Borderline attacks plagiarism; told to "get a life"

Plagiarism: The act of appropriating the literary composition of another author, or excerpts, ideas, or passages therefrom, and passing the material off as one's own creation.

- Definition from the University of Colorado website

Oh dear. Borderline has angered another Waltham Shopper reader. You may recall that over the summer Borderline took issue with the writings of a Waltham city councillor who is also a contributor to the Shopper, and was later slapped down in a reader comment for three factual errors in his original post. Borderline apologized. However, Borderline stood firm on one of the original issues -- that the city councillor's plagiarism is wrong.

Another Shopper reader, apparently someone with inside knowledge of the plucky monthly and its editorial policies, has jumped into the fray with a 439-word rant against Borderline. The gist of the diatribe: it's OK to plagiarize from the Internet, because it's helpful information that Shopper readers appreciate.

There's more. This second reader says it's not just the local pol who plagiarizes, but other contributors, too. The anonymous Waltham Shopper fan claims co-owner Glenna Fabbo borrows other people's writings for recipes and historical biographies, apparently without asking permission or giving credit. Roger Moreau does it as well, claims this person: "Most of what he put in his column was not his own information nor his own words but it didn't make it any less valuable to know and it didn't make me think any less of Roger Moreau ..."

And finally, the reader sounds off on the purpose of the Waltham Shopper. It is published "... as a convenience and benefit to residents of Waltham, Newton, Watertown, Weston, etc.".

Wait a second. The Shopper is just for the benefit of the community? All 45,000 issues are delivered as a free service? No one is making any money off of the Shopper? Ads can be included for free?

Well, then. That sounds just like what Borderline is doing. Offering a free service and resource for the members of the Newton and Waltham communities.

Except Borderline doesn't have any advertisements, and never, ever plagiarizes. Borderline frequently excerpts from other news sites and blogs, but credit is always given.

Borderline would like to repeat that it thinks the Waltham Shopper is a great resource. The articles about history, tea, health, are interesting and valuable to readers. Passing along information from another source is also OK -- that's what research and writing are all about. But if the words are copied from another source, without credit or permission, that's plagiarism.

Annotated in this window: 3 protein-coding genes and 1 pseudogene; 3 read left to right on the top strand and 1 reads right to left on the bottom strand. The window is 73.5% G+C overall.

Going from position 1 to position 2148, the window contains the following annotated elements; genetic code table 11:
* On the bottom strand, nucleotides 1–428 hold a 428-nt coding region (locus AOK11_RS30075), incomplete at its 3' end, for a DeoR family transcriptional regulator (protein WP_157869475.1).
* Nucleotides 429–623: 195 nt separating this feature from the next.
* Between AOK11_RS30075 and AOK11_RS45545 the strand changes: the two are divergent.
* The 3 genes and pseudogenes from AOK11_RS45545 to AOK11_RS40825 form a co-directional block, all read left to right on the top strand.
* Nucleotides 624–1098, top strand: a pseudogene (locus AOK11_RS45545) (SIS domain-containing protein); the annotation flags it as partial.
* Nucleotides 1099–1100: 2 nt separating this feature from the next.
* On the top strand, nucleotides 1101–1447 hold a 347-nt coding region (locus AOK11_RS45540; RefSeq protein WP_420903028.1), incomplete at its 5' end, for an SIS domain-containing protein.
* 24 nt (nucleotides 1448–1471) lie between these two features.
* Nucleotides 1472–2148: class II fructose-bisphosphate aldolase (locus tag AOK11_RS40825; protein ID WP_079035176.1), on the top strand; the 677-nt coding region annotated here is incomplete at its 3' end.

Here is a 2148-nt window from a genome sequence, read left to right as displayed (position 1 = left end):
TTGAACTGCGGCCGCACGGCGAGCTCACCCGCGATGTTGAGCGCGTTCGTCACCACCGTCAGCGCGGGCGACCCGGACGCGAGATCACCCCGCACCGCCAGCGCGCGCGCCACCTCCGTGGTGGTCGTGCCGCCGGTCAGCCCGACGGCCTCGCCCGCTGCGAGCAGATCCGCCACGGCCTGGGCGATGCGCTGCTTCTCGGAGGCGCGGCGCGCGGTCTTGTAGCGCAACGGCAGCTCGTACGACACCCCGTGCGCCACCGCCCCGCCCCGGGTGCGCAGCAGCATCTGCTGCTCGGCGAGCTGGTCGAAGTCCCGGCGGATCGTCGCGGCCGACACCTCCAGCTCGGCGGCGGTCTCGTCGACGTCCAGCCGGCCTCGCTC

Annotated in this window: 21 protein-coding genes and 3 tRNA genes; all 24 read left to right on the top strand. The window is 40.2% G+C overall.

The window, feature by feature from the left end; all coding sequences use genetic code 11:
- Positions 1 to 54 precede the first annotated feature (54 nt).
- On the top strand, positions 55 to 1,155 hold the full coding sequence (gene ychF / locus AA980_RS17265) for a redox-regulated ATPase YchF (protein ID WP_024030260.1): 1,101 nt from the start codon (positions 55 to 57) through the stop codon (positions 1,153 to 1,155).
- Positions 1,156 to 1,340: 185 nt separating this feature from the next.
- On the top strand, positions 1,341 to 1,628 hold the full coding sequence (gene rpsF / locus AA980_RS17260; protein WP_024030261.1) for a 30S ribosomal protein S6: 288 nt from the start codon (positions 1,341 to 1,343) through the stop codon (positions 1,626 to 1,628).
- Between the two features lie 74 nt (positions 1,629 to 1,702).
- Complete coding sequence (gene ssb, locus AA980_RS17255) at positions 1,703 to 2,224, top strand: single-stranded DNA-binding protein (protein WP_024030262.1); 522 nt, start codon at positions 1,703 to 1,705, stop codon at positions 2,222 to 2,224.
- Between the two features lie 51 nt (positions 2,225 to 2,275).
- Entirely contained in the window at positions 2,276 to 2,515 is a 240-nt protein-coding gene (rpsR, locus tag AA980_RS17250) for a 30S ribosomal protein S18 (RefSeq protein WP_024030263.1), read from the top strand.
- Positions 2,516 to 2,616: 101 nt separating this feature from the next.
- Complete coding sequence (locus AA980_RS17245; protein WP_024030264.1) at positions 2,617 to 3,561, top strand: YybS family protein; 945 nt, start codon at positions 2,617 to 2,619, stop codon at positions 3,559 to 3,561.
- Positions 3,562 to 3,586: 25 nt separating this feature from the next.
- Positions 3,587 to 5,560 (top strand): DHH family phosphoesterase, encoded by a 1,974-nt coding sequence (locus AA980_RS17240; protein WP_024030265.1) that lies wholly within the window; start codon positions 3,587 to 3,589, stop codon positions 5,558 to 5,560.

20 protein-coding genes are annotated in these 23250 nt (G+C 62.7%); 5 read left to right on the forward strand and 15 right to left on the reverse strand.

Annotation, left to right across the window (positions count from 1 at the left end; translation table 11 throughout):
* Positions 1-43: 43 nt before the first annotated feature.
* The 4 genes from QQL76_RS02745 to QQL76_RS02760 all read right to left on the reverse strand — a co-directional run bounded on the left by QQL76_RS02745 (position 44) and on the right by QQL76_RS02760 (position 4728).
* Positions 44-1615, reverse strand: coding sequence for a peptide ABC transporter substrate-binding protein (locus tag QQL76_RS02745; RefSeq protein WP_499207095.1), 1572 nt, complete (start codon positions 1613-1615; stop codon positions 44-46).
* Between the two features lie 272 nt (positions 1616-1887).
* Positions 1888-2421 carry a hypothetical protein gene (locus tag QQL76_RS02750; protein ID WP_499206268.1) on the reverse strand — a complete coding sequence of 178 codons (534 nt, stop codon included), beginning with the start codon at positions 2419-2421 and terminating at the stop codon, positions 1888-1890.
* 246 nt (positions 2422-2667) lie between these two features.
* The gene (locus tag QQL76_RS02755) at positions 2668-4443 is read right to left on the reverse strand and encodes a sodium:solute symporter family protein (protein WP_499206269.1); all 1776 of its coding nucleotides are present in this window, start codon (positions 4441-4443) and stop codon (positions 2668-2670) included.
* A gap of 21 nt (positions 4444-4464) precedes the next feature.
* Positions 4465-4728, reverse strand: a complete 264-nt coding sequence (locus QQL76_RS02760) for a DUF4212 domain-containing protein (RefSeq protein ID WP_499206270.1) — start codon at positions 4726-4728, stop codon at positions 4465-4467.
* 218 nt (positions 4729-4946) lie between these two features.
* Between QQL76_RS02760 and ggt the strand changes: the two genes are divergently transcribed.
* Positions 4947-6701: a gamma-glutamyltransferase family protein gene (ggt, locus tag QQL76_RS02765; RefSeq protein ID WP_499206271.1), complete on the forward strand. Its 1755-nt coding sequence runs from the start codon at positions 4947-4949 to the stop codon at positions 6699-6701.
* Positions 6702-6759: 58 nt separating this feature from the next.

Plagiarism is bad. Plagiarism is illegal. It can get you thrown out of school (if you are a college student) or result in a court case for copyright violations. More importantly, it's totally unfair to the original author. If you take words directly from another source, the author needs to be credited and/or asked for permission to have the content reprinted. If that original author's content is generating advertising revenue for the publication, he or she deserves a cut as well, unless some alternate arrangement is reached.

Yes, it's a pain to deal with these details, but I am sure the Waltham Shopper would understand if I lifted the entire body of original writing from the latest issue, posted it on my blog without credit, and then started charging money to advertisers to have their company's name or product placed alongside the copied content.

Advice to the Waltham Shopper and its writers: Learn how to give credit where credit is due, and payment where appropriate. Paraphrase if you want to avoid dealing with these issues. But stop plagiarizing other peoples' hard work.


Blogger Lisa said...

Wow, that's pretty scummy. And you're right, it is plagiarism. If the Shopper has a website and they repost your stuff, you can send their ISP a DMCA takedown notice, which would oblige their ISP to shut down some or all of their site until they removed the stolen material.

11:02 PM  
Blogger Lisa said...

Also, anonymous commenters probably don't realize this, but it's not as easy as you might think to remain anonymous on the net. Most people who visit a website are broadcasting their IP address, which can often be traced back to them or their employer.

11:07 PM  

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